5.   Regional partnership events are being developed. Meetings are planned with the aim of improving donor coordination, as well as offering a forum to resolve trade and other cross border disputes.

  • The UNDP and the German government held a meeting in March on Central Asia, and that event was followed by a conference in Manila under the auspices of the AsDB.
  • It is hoped that similar events could be held for the Caucasus and Moldova in the coming months.

C.  International support for reform

International support for reform could be provided in the following ways:

6.   The Paris Club countries should consider requests for debt relief as needed. Georgia and the Kyrgyz Republic have already benefited from assistance under this framework, and both Moldova and Tajikistan may request assistance during the coming year.

7.   Consultative group meetings should be organized to mobilize support for these countries in the coming months. Increased assistance should go to countries following appropriate policies, as discussed above. More concessional assistance (ODA), including grants, should be provided to these countries. For example, the Kyrgyz Republic will be the subject of a CG meeting tentatively expected in the fall.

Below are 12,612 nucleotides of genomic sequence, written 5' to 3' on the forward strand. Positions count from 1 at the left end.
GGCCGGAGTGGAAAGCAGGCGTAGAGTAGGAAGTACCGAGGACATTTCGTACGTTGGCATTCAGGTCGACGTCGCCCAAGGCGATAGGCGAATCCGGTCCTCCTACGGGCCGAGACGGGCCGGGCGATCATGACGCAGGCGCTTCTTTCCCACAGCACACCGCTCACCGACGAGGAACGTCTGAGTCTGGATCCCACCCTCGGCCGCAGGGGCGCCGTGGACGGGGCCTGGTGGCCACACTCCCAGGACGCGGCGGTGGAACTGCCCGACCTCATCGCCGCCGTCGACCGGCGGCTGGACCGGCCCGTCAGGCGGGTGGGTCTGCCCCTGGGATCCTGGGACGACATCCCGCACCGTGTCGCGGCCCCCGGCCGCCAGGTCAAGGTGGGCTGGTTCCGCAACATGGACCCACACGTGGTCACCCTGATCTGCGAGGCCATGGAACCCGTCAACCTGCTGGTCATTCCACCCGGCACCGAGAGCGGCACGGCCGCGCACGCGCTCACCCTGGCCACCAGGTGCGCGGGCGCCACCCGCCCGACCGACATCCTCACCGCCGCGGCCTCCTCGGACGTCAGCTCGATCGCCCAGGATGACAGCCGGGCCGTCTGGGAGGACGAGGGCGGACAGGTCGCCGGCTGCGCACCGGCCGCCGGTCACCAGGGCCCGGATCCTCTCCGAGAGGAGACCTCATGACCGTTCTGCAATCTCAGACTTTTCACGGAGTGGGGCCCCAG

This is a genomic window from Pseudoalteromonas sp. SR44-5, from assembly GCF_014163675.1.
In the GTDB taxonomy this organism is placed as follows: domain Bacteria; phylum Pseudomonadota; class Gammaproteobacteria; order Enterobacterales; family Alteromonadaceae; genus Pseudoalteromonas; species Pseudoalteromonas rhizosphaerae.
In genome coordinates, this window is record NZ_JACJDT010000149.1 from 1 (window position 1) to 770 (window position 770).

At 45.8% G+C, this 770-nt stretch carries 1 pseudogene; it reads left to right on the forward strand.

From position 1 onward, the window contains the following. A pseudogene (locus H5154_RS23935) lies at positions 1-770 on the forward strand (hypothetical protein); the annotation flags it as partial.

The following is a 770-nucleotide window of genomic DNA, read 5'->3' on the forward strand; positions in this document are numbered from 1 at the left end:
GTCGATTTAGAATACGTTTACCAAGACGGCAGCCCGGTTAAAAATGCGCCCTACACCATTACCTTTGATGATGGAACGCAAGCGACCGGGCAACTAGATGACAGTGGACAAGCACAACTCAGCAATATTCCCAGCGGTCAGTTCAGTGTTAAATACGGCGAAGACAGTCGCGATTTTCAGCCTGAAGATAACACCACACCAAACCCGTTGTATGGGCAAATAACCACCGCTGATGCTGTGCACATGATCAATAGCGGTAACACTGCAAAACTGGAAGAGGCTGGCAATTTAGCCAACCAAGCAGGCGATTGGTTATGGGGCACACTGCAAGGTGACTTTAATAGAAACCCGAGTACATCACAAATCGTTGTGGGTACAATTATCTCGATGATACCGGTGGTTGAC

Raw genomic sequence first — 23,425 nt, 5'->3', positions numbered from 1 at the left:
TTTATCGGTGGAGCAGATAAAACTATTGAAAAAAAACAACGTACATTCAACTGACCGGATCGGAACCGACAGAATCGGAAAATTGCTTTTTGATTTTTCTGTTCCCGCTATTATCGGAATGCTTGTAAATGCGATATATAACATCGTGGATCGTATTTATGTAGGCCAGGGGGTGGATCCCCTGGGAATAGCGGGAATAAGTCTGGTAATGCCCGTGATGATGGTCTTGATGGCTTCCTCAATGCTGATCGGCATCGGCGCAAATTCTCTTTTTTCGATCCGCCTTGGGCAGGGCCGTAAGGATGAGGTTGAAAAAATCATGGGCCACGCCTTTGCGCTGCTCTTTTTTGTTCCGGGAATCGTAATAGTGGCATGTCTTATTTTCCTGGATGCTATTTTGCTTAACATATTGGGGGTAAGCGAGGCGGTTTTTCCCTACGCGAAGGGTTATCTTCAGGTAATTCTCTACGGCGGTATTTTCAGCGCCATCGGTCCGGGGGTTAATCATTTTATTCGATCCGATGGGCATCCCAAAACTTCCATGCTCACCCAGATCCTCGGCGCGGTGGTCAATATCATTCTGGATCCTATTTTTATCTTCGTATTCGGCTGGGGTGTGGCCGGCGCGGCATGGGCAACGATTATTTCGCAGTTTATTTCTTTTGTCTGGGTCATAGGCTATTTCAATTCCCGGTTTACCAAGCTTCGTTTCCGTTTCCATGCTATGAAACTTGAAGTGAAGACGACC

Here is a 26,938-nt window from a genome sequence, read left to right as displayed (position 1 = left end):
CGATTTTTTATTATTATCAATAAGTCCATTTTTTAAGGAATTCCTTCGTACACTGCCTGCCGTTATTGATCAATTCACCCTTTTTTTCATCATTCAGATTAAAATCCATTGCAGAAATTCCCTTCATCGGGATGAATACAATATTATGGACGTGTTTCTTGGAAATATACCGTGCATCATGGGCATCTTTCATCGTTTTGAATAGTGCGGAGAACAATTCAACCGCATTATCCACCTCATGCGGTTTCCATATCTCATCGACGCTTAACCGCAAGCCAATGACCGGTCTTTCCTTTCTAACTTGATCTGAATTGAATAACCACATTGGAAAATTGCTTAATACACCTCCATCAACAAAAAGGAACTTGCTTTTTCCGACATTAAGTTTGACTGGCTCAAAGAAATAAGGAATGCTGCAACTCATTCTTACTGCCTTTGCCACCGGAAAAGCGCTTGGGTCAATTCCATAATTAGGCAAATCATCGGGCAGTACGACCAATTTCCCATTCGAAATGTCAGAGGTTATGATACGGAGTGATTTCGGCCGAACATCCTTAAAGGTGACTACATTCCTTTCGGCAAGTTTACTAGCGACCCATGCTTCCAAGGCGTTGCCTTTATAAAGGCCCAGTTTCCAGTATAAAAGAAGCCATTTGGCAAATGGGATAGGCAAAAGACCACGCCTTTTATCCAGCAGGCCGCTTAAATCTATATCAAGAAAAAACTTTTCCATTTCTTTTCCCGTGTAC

8.   Aid effectiveness could be enhanced through greater coordination among donors. This coordination could take place through the countries' PRSP processes, and would be enhanced by strong monitoring and evaluation systems including through the use of clear and measurable performance targets and indicators.

9.   IFI programs with each country should continue as improved policy performance and a demonstration of greater ownership of reforms through consistent implementation helps facilitate a greater flow of IFI resources to these countries.

10.   Countries have the option of requesting multilateral debt relief—relying on existing frameworks—if the full range of traditional debt relief by commercial and bilateral creditors leaves some countries with debt levels above the HIPC thresholds. However, at this stage only one or two might qualify for small benefits.

11.   Major trading partners should work to remove barriers to exports from the CIS-7 countries. Market access is an important precondition to restoring debt sustainability and poverty reduction in these countries, and countries represented here should work to remove impediments to their exports.

D.  Follow-up events

12.   A meeting to take stock of achievements under the Initiative should be held in about a year to assess progress subsequent to the Lancaster House event.

13.   A report to Ministers would be prepared in time for the Spring 2003 IMFC/DC meetings.

14.  In the meantime, a CIS-7 web site will shortly be established to facilitate coordination of activities under the Initiative.